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Concept: Electronic medical record

171

Purchasing electronic health records (EHRs) typically follows a process in which potential adopters actively seek information, compare alternatives, and form attitudes towards the product. A potential source of information on EHRs that can be used in the process is vendor websites. It is unclear how much product information is presented on EHR vendor websites or the extent of its value during EHR purchasing decisions.

Concepts: Electronic health record, Electronic medical record, Medical record, Health informatics, Medical informatics, Personal health record, Gramophone record, Public records

110

Methods to identify and study safety risks of electronic health records (EHRs) are underdeveloped and largely depend on limited end-user reports. “Safety huddles” have been found useful in creating a sense of collective situational awareness that increases an organization’s capacity to respond to safety concerns. We explored the use of safety huddles for identifying and learning about EHR-related safety concerns.

Concepts: Electronic health record, Electronic medical record, Health informatics, Medical informatics, Personal health record

54

Most electronic health record systems provide laboratory test results to patients in table format. We tested whether presenting such results in visual displays (number lines) could improve understanding.

Concepts: Electronic health record, Electronic medical record, Health informatics, Andrew Martin, Medical informatics, Personal health record

44

 To assess the short term association of inpatient implementation of electronic health records (EHRs) with patient outcomes of mortality, readmissions, and adverse safety events.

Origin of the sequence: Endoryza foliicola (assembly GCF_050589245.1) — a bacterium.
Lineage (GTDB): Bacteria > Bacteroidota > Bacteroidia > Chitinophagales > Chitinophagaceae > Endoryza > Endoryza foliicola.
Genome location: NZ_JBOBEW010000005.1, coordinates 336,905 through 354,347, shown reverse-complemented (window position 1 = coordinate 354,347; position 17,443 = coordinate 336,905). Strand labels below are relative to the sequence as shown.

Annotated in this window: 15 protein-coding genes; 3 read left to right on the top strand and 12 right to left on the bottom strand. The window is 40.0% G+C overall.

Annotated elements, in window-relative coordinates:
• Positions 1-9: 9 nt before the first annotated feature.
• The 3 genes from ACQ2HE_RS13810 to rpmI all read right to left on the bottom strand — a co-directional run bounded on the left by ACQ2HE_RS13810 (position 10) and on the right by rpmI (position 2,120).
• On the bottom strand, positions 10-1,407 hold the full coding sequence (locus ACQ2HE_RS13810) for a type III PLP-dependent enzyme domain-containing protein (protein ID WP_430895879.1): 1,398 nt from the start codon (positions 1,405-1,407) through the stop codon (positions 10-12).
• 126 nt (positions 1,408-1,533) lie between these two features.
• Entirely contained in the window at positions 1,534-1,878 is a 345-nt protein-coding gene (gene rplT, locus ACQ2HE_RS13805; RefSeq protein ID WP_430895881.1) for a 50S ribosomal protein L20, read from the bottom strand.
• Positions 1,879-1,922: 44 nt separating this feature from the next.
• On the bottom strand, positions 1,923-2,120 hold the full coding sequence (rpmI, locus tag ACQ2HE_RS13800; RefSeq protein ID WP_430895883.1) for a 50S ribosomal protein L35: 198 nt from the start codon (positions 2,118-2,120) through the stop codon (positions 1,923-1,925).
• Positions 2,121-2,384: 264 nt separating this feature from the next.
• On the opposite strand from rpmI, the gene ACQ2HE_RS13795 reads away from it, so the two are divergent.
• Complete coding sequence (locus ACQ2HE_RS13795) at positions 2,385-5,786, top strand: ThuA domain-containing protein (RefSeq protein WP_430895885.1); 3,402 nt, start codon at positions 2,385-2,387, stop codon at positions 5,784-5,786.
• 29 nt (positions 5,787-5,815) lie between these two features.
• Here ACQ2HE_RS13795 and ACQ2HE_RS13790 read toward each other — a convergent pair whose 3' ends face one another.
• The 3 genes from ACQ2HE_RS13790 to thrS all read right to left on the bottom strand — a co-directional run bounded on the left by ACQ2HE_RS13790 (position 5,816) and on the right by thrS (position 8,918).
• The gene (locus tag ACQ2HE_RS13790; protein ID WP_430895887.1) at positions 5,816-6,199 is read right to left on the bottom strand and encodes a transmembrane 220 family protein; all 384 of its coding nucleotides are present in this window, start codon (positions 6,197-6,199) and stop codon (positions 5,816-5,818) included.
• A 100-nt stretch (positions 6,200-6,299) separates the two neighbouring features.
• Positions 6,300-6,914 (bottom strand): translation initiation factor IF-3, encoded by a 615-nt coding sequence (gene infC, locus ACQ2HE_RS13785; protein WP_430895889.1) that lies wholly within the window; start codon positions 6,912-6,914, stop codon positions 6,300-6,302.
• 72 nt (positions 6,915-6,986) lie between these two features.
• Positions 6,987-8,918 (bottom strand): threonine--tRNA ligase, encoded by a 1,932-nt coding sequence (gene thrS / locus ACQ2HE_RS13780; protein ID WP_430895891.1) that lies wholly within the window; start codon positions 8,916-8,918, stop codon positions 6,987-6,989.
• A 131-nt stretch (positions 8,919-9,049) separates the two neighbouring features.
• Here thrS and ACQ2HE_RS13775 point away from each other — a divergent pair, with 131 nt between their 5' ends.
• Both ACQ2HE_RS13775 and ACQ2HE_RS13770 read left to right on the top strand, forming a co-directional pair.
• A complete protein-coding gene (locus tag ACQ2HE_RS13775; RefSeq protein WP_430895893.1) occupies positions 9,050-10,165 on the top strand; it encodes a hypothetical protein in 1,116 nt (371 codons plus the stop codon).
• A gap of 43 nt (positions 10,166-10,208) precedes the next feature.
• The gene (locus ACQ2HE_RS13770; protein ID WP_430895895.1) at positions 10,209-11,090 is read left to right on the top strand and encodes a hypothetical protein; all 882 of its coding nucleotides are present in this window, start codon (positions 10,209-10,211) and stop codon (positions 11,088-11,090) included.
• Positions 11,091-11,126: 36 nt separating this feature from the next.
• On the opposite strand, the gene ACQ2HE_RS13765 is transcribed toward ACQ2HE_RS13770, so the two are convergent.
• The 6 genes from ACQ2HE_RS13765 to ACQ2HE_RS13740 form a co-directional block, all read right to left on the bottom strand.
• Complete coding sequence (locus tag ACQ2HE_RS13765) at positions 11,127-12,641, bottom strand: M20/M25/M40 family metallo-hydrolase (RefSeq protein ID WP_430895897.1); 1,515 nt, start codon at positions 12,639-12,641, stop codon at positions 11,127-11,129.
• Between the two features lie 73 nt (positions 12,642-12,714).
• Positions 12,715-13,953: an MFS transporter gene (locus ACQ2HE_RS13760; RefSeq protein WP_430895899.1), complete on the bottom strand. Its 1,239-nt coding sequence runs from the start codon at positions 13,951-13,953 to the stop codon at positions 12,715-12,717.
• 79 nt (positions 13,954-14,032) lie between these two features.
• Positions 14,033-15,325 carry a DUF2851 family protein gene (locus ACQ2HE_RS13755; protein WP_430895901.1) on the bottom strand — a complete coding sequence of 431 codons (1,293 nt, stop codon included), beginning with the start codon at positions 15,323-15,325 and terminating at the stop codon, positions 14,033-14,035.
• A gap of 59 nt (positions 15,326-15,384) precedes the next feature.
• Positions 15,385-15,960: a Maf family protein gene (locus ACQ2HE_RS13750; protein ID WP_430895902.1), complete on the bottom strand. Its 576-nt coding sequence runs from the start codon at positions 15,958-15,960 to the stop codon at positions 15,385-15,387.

Concepts: Electronic health record, Electronic medical record, Health informatics, Medical informatics, Personal health record

39

Insomnia remains under-diagnosed and poorly treated despite its high economic and social costs. Though previous work has examined how patient characteristics affect sleep medication prescriptions, the role of physician characteristics that influence this clinical decision remains unclear. We sought to understand patient and physician factors that influence sleep medication prescribing patterns by analyzing Electronic Medical Records (EMRs) including the narrative clinical notes as well as codified data. Zolpidem and trazodone were the most widely prescribed initial sleep medication in a cohort of 1,105 patients. Some providers showed a historical preference for one medication, which was highly predictive of their future prescribing behavior. Using a predictive model (AUC = 0.77), physician preference largely determined which medication a patient received (OR = 3.13; p = 3 × 10(-37)). In addition to the dominant effect of empirically determined physician preference, discussion of depression in a patient’s note was found to have a statistically significant association with receiving a prescription for trazodone (OR = 1.38, p = 0.04). EMR data can yield insights into physician prescribing behavior based on real-world physician-patient interactions.

Concepts: Scientific method, Prescription drug, Medicine, Patient, Physician, Electronic medical record, Medical prescription, Insomnia

35

Health care providers remain uncertain about how they will fare financially if they adopt electronic health record (EHR) systems. We used survey data from forty-nine community practices in a large EHR pilot, the Massachusetts eHealth Collaborative, to project five-year returns on investment. We found that the average physician would lose $43,743 over five years; just 27 percent of practices would have achieved a positive return on investment; and only an additional 14 percent of practices would have come out ahead had they received the $44,000 federal meaningful-use incentive. The largest difference between practices with a positive return on investment and those with a negative return was the extent to which they used their EHRs to increase revenue, primarily by seeing more patients per day or by improved billing that resulted in fewer rejected claims and more accurate coding. Almost half of the practices did not realize savings in paper medical records because they continued to keep records on paper. We conclude that current meaningful use incentives alone may not ensure that most practices, particularly smaller ones, achieve a positive return on investment from EHR adoption. Policies that provide additional support, such as expanding the regional extension center program, could help ensure that practices make the changes required to realize a positive return on investment from EHRs.